Infiltrating history : structure and agency in the Irish independence struggle, 1916-1921
Title: Infiltrating history : structure and agency in the Irish independence struggle, 1916-1921
Author: DAVIS, Donagh
Citation: Florence : European University Institute, 2015
Series/Number: EUI PhD theses; Department of Political and Social Sciences
This thesis is a historical-sociological study of the Irish independence struggle, which culminated in the partition of Ireland in 1920, and the secession of most of the island from the United Kingdom in 1922. It asks how the Irish separatist project was able to go from political marginality up to 1916, to the attainment, with widespread popular support, of an essentially independent state covering most of Ireland just a few years later - a violent and unexpected process. Focusing on the years 1916-1921, the thesis explains what happened as a path dependent reactive sequence - that is, a chain of events initiated by a highly contingent happening, setting in motion a series of reactions and counter-reactions. That highly contingent happening was the Easter Rising of 1916 - a surprise attack on British rule in Dublin - and it was the product of the agency of a small band of rebels. The sequence it set in motion brought deep structural tensions to the boil - but this might never have happened were it not for the agency of the rebels. The thesis examines this classic paradox of the structure-agency relationship via a focus on the strategic interaction of the Irish rebels and the British state, and attempts to identify the key causal mechanisms involved. These mechanisms were shaped by key British policy choices as much as by rebel action - from the British government's initial decision to back-pedal on meaningful Irish autonomy, to the subsequent policy drift towards brutal and indiscriminate repression in Ireland. The thesis suggests that were it not for the crucial transformative event that started this fateful sequence in 1916, Ireland might well have stayed within the United Kingdom.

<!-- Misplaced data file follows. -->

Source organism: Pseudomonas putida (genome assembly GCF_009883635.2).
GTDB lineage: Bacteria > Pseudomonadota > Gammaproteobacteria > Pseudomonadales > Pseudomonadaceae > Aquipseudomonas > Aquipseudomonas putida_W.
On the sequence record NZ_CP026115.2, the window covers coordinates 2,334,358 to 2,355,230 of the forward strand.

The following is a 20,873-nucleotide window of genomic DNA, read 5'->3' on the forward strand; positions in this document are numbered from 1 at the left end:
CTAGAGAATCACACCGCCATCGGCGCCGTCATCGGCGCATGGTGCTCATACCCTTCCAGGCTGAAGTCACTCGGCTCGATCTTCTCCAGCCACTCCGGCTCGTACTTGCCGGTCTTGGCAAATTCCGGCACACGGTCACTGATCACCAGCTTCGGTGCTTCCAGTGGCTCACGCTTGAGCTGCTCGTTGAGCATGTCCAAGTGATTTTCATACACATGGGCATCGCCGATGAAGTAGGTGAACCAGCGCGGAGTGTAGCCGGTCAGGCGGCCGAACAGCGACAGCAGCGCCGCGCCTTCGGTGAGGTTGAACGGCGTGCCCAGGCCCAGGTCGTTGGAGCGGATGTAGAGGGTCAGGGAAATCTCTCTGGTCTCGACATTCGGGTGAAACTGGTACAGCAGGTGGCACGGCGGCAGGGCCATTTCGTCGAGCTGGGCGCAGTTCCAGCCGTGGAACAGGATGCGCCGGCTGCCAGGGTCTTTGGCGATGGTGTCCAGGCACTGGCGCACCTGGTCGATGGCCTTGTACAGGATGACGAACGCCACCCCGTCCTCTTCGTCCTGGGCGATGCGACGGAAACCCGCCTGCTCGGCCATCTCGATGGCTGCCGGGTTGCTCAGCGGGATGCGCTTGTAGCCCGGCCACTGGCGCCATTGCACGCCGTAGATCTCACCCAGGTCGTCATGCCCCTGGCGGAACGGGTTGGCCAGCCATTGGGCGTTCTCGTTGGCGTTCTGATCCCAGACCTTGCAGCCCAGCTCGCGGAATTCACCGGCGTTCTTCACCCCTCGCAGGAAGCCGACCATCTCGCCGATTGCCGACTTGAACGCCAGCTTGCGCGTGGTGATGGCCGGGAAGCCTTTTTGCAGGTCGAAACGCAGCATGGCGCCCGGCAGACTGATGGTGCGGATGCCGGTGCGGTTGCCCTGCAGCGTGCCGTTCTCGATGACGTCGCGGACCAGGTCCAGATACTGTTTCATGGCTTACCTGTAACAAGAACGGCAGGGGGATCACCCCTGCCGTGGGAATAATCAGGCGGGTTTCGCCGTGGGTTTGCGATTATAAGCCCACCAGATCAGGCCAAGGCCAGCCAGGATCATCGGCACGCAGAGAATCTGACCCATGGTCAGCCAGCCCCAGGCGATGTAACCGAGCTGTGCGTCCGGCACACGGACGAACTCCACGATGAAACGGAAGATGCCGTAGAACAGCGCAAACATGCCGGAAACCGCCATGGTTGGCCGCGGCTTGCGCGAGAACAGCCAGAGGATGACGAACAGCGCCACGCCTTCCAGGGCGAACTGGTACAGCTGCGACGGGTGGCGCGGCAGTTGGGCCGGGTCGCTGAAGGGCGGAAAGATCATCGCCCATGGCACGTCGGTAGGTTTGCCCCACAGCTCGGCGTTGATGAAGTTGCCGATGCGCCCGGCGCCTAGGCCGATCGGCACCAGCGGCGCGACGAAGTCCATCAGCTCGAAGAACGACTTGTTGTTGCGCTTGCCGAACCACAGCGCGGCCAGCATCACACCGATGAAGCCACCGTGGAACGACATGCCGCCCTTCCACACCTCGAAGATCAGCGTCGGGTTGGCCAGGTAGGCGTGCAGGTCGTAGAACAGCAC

Defence date: 19 May 2015; Examining Board: Professor Dr. Dr. h. c. Donatella della Porta (EUI Supervisor); Professor Lucy Riall, European University Institute; Professor Jack A. Goldstone, George Mason University; Doctor Bill Kissane, London School of Economics.
Type of Access: embargoedAccess